Wilhelm Eduard Weber

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Weber, Wilhelm Eduard


Born Oct. 24, 1804, in Wittenberg; died June 23, 1891, in Göttingen. German physicist. Graduated from the university at Halle in 1826. From 1827 he taught there (from 1828 as a professor). From 1831 to 1837 he was a professor at the University of Göttingen, from 1843 to 1849 professor at the University of Leipzig, and from 1849 again a professor at the University of Göttingen.

Weber’s main scientific work was in the area of the physics of electrical and magnetic phenomena. He developed an absolute system of electrical and magnetic units. He theoretically deduced the law of interaction of moving charges, first introducing the dependence not only upon the size and sign of the charge but also on the relative speed of its displacements. However, the theory on which he relied allowed the existence of a force that acts instantaneously over a distance and ignored the role of the medium in the transmission of the interaction. Weber was one of the authors of a hypothesis about the discreteness of electrical charge and the electrical structure of matter. In 1856, along with F. Kohlrausch, Weber defined the ratio of the charge of a capacitor in electrostatic and magnetic units and was the first to discover that it is numerically equal to the speed of light. Together with K. F. Gauss, Weber took part in the development of methods and apparatus for geometric measurements ; he also built the first telegraph in Germany (1833).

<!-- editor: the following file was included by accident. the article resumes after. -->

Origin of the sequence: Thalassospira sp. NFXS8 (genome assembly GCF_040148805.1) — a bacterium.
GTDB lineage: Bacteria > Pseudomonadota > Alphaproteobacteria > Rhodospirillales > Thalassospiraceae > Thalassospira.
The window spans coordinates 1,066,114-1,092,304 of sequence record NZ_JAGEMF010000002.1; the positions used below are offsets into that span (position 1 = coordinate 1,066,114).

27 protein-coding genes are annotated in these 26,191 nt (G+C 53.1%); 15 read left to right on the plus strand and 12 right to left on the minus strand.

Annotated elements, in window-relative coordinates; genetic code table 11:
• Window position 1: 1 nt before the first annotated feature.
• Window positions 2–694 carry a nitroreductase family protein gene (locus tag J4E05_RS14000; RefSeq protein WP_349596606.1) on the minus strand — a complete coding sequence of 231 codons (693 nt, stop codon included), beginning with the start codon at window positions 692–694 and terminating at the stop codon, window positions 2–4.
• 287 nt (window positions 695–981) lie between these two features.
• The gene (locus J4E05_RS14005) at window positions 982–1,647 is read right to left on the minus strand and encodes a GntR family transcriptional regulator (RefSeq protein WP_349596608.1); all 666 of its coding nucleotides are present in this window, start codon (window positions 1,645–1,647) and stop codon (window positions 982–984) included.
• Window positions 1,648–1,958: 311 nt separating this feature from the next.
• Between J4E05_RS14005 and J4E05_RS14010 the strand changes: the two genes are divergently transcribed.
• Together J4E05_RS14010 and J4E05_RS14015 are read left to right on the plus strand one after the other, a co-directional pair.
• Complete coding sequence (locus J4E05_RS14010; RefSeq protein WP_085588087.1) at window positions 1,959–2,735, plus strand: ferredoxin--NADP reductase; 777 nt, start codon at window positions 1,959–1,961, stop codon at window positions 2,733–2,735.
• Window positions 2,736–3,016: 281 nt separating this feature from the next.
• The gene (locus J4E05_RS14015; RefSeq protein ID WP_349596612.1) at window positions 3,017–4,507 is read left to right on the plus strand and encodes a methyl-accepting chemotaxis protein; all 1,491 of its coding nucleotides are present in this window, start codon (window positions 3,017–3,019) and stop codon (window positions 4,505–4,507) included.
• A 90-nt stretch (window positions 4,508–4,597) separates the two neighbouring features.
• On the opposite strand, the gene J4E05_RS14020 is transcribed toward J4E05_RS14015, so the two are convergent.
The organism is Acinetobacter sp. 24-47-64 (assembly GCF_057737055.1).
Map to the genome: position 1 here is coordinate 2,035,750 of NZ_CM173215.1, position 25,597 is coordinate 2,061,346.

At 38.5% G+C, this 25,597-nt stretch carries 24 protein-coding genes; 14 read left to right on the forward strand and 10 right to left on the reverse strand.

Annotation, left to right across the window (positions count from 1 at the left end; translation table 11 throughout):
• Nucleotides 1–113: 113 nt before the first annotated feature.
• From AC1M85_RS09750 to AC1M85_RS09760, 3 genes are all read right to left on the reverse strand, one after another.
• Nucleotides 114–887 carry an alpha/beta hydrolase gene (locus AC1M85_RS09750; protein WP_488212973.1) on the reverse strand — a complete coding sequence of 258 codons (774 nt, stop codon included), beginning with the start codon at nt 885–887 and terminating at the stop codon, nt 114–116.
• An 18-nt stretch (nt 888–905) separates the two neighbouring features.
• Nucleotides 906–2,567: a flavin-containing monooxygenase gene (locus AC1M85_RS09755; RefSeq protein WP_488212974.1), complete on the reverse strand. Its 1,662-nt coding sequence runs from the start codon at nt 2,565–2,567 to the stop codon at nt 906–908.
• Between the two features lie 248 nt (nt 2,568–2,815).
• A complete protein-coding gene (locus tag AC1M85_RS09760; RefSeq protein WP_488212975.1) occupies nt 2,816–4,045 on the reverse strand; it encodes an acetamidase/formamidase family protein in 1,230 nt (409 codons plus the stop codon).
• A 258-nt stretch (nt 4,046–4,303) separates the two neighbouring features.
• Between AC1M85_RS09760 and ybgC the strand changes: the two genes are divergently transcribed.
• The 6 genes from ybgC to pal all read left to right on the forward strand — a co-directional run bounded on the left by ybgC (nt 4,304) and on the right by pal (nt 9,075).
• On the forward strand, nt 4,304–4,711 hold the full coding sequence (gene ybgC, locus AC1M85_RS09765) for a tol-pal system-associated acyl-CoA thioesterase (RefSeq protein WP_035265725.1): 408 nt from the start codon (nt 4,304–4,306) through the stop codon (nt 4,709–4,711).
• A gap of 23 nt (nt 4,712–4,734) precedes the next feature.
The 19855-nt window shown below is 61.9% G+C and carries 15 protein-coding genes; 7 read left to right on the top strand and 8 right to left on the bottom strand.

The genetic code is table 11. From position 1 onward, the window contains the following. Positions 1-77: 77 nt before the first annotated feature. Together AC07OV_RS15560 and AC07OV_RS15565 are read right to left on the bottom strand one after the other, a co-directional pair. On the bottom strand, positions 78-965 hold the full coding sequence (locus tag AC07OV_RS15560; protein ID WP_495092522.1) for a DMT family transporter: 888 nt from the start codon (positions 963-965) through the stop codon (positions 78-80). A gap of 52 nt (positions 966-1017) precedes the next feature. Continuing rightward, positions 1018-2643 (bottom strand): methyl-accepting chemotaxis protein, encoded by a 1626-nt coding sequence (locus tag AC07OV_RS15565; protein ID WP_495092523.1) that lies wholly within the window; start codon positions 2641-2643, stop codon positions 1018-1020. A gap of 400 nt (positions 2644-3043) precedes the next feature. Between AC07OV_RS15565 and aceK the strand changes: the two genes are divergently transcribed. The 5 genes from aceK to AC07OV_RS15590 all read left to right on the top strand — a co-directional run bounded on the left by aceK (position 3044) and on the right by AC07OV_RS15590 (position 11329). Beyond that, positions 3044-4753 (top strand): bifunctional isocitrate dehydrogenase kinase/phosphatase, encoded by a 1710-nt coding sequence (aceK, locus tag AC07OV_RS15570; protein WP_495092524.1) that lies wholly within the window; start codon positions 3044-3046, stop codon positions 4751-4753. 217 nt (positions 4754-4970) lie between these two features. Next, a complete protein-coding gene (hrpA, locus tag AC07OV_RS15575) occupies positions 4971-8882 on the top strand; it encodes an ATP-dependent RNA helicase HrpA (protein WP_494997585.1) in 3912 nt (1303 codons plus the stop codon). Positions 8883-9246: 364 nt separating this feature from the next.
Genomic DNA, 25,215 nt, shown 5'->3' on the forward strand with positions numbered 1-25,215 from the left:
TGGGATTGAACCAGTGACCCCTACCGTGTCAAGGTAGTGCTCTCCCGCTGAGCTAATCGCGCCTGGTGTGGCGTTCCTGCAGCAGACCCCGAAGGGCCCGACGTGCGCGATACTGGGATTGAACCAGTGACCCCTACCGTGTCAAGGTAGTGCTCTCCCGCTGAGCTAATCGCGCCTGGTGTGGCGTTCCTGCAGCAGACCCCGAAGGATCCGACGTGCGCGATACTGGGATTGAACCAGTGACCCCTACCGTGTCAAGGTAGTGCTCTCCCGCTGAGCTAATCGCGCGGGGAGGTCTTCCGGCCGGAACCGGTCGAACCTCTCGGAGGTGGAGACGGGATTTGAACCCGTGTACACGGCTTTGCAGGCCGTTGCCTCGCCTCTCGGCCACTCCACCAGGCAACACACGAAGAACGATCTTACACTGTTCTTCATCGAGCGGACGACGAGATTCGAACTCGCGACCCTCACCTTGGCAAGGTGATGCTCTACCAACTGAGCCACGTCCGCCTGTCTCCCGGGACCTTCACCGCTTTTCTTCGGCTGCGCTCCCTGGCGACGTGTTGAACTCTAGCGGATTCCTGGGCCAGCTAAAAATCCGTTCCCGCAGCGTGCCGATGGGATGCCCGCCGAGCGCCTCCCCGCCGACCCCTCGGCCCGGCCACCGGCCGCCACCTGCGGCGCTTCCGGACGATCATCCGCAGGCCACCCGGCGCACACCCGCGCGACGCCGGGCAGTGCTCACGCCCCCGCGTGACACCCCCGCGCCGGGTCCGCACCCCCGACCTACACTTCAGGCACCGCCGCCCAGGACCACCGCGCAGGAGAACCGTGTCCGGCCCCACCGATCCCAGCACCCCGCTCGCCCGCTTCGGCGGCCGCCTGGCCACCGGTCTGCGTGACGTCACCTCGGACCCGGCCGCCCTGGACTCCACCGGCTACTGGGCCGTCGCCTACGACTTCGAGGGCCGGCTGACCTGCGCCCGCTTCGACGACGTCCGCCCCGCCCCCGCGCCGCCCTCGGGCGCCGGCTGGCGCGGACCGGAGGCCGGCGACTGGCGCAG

Werke, vols. 1-6. Berlin, 1892-94.